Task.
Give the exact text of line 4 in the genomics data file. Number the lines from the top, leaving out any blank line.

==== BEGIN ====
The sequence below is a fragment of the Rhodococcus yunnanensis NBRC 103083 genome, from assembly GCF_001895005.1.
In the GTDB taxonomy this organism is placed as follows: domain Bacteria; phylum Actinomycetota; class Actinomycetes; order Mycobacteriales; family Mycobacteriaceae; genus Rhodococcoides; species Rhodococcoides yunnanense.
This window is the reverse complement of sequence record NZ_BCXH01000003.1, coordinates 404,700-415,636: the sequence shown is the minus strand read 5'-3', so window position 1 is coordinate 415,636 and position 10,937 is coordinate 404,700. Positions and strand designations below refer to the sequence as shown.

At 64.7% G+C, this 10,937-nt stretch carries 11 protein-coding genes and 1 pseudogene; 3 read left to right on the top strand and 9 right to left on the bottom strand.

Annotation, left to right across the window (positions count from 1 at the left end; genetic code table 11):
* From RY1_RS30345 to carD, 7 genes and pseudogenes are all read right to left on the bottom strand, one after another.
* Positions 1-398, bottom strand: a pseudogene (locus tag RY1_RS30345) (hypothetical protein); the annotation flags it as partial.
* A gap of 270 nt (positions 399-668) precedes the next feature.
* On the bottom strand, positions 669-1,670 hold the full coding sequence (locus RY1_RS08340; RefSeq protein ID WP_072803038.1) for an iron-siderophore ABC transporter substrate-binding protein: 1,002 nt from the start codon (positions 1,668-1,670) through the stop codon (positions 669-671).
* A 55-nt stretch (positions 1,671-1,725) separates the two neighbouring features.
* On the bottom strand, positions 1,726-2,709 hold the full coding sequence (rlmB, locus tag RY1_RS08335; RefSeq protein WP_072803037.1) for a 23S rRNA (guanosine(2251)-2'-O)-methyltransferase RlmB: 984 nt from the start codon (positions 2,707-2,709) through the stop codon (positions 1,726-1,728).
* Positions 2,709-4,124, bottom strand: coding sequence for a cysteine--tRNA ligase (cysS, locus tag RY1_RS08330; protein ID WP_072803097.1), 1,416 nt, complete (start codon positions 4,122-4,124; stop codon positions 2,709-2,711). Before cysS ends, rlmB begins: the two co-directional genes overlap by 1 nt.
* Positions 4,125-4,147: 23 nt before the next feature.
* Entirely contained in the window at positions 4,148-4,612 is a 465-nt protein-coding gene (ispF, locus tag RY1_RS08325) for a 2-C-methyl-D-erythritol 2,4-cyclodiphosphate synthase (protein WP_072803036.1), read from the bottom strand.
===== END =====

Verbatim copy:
At 64.7% G+C, this 10,937-nt stretch carries 11 protein-coding genes and 1 pseudogene; 3 read left to right on the top strand and 9 right to left on the bottom strand.